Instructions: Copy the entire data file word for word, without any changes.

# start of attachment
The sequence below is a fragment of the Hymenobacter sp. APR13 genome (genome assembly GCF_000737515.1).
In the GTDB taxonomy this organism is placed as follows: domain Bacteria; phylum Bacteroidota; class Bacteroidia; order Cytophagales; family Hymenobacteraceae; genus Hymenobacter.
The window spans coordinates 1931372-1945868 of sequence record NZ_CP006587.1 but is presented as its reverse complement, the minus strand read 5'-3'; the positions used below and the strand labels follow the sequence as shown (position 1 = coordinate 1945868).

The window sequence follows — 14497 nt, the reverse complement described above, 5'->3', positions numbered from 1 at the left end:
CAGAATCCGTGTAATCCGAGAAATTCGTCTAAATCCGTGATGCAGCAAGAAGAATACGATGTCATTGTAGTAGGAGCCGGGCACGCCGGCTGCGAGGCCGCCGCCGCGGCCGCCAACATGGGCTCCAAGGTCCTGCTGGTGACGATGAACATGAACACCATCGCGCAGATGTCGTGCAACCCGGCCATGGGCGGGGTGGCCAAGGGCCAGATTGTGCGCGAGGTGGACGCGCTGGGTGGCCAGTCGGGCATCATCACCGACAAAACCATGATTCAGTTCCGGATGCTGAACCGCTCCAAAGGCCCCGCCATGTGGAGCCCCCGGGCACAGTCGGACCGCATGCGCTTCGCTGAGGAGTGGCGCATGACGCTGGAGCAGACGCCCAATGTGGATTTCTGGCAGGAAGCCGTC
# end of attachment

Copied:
The sequence below is a fragment of the Hymenobacter sp. APR13 genome (genome assembly GCF_000737515.1).
In the GTDB taxonomy this organism is placed as follows: domain Bacteria; phylum Bacteroidota; class Bacteroidia; order Cytophagales; family Hymenobacteraceae; genus Hymenobacter.
The window spans coordinates 1931372-1945868 of sequence record NZ_CP006587.1 but is presented as its reverse complement, the minus strand read 5'-3'; the positions used below and the strand labels follow the sequence as shown (position 1 = coordinate 1945868).

The window sequence follows — 14497 nt, the reverse complement described above, 5'->3', positions numbered from 1 at the left end:
CAGAATCCGTGTAATCCGAGAAATTCGTCTAAATCCGTGATGCAGCAAGAAGAATACGATGTCATTGTAGTAGGAGCCGGGCACGCCGGCTGCGAGGCCGCCGCCGCGGCCGCCAACATGGGCTCCAAGGTCCTGCTGGTGACGATGAACATGAACACCATCGCGCAGATGTCGTGCAACCCGGCCATGGGCGGGGTGGCCAAGGGCCAGATTGTGCGCGAGGTGGACGCGCTGGGTGGCCAGTCGGGCATCATCACCGACAAAACCATGATTCAGTTCCGGATGCTGAACCGCTCCAAAGGCCCCGCCATGTGGAGCCCCCGGGCACAGTCGGACCGCATGCGCTTCGCTGAGGAGTGGCGCATGACGCTGGAGCAGACGCCCAATGTGGATTTCTGGCAGGAAGCCGTC